Rape is Wrong

English: Stylized handcuffs. Português: Algema...
English: Stylized handcuffs. Português: Algemas estilizadas (Photo credit: Wikipedia)

 

 

 

 

 

 

Rape is Wrong

 

 

If you go down the page you will see a article from the Huffington Post in which an attorney suggests, I suppose the best way to put it, is that in the current case of the Missouri teen, that she was to blame. This makes me very angry. Bizarrely enough, I think you shouldn’t take advantage of 14 year old girls.

 

I think that it is obvious that rape is wrong but it apparently in many people’s minds carries a lot of caveats. Apparently that caveated definition always begins with the phrase: “What did she expect…”, which I have been hearing now for a good thirty years. This is often followed, in no particular order – when she dressed like that, – when she got into the car with him, – when she drank that much, – when she flirted like that, – when she went to his apartment at two in the morning, etc. You can probably think of a few I missed.

 

Raping women is wrong. Let me throw a little radical thought your way. Rape is a crime. It is not punishment for women’s misbehavior. It is a crime for which the perpetrator should go to prison. It is not a crime of passion, it is an assertion of power by a male without character or breeding.

 

And let me add these little thoughts –

 

A gentleman does not have sex with an unconscious woman.

 

A gentleman does not get a woman drunk to avoid getting her consent.

 

A gentleman realizes that no matter how a lady is dressed, how late it is, how drunk she is, that his duty is to protect and honor, all the time, every time.

 

James Pilant

 

Joseph DiBenedetto: ‘I’m Not Saying She Deserved To Be Raped, But…’

 

http://www.huffingtonpost.com/2013/10/17/joseph-dibenedetto-rape-missouri-teen_n_4118899.html

 

“What did she expect to happen at one in the morning after sneaking out?” attorney Joseph DiBenedetto said on Shephard Smith Reports. “I’m not saying — assuming that these facts are accurate and this did happen — I’m not saying she deserved to be raped, but knowing the facts as we do here including what the prosecutor has set forth, this case is going nowhere and it\’s going nowhere quick.”

 

Shep Smith immediately jumped in and refuted his claims.

 

“What you’ve done, Joseph, is taken an alleged victim of rape and turned her into a liar and a crime committer,” he said. “That’s a far jump from a 1,000 miles away.\”

 

via Joseph DiBenedetto: ‘I’m Not Saying She Deserved To Be Raped, But…’.

From around the web.

From the web site, Rape in the Military.

http://rapecultureinthemilitary.wordpress.com/2013/05/02/rape-in-the-military/

I call this an epidemic in our military because the numbers are staggering. It is estimated that 1 in 5 women in the military are sexually assaulted. (McDonough) A March 26 report by the Institute of Medicine said sexual assault and rape have “been occurring at high rates throughout U.S. armed forces, including the Iraq and Afghanistan theaters.” (Maze) The DOD (Department of Defense) estimated that last year around 19,000 service members are sexually assaulted each year. Thousands of our brave soldiers are being assaulted by their fellow brothers and sisters. The psychological damage of being betrayed by someone you are supposed to trust with your life has to be incredibly scarring.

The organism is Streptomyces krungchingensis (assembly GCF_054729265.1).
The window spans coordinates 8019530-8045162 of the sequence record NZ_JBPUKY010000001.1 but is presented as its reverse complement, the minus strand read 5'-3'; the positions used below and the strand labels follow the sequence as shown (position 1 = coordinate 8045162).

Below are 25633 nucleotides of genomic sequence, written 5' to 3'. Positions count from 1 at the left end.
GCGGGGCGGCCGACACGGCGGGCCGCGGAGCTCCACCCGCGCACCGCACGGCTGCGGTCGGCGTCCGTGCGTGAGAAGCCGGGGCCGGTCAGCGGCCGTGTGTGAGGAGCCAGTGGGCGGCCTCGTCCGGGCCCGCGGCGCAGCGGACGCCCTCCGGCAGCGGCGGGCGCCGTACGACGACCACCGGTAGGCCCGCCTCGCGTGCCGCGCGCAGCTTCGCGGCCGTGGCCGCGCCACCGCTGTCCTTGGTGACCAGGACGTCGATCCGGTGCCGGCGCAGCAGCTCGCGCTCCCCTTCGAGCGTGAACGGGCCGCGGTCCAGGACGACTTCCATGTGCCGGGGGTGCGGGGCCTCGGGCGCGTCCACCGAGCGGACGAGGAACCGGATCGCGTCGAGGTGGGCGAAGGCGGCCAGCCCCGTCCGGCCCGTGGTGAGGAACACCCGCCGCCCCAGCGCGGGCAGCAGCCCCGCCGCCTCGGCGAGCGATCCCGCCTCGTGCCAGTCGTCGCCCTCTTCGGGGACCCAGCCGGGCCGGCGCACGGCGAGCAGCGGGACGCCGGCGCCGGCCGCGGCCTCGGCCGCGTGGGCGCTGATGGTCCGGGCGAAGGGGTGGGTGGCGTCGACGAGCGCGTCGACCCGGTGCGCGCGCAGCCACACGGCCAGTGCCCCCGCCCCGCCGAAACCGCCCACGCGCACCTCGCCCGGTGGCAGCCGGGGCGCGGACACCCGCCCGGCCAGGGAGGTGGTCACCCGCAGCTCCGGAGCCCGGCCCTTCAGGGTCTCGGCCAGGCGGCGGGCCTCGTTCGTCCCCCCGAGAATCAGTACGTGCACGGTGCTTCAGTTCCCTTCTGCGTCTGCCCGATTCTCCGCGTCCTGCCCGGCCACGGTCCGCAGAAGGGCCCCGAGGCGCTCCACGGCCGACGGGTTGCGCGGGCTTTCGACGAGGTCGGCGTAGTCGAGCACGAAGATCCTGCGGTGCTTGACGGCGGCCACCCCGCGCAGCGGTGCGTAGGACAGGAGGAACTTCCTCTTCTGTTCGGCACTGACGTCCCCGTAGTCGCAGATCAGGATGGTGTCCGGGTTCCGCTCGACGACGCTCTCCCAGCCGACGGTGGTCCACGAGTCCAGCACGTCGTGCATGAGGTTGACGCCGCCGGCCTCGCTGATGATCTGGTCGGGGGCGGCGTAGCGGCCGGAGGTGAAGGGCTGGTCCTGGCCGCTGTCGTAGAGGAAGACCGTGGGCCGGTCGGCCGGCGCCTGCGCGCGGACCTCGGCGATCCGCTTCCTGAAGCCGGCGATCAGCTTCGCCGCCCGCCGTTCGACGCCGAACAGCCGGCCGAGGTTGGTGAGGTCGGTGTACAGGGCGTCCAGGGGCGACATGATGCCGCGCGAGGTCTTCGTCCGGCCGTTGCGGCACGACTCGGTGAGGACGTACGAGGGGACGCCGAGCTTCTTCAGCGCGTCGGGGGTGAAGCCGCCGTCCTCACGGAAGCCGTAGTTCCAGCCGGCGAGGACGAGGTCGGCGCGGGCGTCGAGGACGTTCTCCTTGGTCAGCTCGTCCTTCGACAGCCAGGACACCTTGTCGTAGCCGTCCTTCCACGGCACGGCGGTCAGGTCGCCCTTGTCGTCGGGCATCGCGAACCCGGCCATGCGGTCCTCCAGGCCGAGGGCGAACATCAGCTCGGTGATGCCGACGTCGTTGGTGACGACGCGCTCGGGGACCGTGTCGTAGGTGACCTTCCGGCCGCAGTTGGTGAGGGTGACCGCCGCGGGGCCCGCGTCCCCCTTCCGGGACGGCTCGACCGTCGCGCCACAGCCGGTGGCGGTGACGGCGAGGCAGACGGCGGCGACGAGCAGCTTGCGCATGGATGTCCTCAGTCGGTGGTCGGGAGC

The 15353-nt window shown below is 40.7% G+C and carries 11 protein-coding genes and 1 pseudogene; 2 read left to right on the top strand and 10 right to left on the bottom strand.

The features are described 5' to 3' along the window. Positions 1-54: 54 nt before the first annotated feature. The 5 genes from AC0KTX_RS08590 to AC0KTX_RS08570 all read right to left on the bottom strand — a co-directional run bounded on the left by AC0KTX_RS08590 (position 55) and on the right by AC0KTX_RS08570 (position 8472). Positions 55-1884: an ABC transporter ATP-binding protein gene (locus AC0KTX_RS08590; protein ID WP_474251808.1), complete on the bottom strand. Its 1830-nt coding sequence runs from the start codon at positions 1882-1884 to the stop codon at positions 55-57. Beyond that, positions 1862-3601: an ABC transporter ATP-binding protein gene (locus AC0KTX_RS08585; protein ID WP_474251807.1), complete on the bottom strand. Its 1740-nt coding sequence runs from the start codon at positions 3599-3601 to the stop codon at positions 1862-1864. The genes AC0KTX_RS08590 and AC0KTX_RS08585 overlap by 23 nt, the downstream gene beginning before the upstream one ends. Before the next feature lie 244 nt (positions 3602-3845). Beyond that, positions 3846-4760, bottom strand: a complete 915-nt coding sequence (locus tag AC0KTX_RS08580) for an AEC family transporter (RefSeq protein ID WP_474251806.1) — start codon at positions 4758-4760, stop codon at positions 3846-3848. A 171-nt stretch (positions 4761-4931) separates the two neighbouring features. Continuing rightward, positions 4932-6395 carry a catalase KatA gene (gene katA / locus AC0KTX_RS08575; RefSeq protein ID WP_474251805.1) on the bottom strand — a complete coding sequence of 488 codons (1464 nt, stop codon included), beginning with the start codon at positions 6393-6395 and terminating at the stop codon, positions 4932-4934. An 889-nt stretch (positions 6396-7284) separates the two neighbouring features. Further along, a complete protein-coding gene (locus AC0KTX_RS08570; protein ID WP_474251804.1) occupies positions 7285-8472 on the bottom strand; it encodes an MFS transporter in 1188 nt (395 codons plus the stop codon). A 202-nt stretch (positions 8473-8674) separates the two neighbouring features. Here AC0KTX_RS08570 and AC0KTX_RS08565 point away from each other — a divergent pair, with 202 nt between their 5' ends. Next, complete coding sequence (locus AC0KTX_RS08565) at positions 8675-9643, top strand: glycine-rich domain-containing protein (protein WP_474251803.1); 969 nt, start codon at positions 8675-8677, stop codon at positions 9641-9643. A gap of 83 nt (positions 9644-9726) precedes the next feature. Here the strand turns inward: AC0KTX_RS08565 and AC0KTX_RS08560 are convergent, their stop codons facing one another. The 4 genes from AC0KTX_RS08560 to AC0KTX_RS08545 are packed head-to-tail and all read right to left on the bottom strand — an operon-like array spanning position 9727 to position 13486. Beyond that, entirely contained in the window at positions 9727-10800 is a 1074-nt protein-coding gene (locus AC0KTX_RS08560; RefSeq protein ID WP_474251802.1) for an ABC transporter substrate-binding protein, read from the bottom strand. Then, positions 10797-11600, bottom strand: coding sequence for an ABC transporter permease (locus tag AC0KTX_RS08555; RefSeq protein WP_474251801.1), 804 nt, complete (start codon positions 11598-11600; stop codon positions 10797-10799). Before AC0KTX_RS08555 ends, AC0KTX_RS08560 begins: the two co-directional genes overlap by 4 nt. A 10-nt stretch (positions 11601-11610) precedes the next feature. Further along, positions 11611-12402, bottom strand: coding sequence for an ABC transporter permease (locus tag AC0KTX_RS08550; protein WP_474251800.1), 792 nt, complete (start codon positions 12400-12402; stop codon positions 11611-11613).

The military even has a term for those who are suffering from the effects of sexual assault; it is called MST (Military Sexual Trauma). The military has reports done every year, and they have a division SAPRO (Sexual Assault Prevention and Response Office) that handles policies and training around sexual assault crimes. So why are the numbers so high? “Only a small fraction of the incidents, 3,192 in 2011, are reported, and a mere 10 percent of those cases proceed to trial — hardly enough to create meaningful deterrence to criminal behavior and establish accountability.”(NYT Editorial)

 

Lessons from the Brooklyn Groper – Falsifying Crime Reports – Salon.com

This story talks about an obvious sexual assault with multiple witnesses and a video of the incident which the police have tried very hard to ignore.

They don’t want to investigate it because it will throw off their successful record of reduced rapes. The numbers are more than important than actually doing police work.

It is appalling: another police department manipulating crime data by falsifying their crime reports.  You would have thought the seriousness of that kind of manipulation in Puerto Rico would have caused other departments to become cautious but apparently not.

When crime reports are little more than a collection of self serving lies, the crime statistics they generate are meaningless nonsense.

But that nonsense has serious consequences.

It’s major factor in budget allocations. If there are few rapes reported than there is less money for that kind of enforcement and police will be diverted to other duties. The city may provide few rape kits and counseling for victims.

The media is, of course, influenced by this train of events. Salutory articles delineating the new wonderful statistics of falling numbers of rapes are published. The major and police are praised as conquering heroes. The only problem is that the rapists can operate with less impediment, their victims will multiply and the victims’ chances of any justice become more and more remote.

James Pilant

Lessons from the “Brooklyn Groper” – Violence Against Women – Salon.com

Enhanced by Zemanta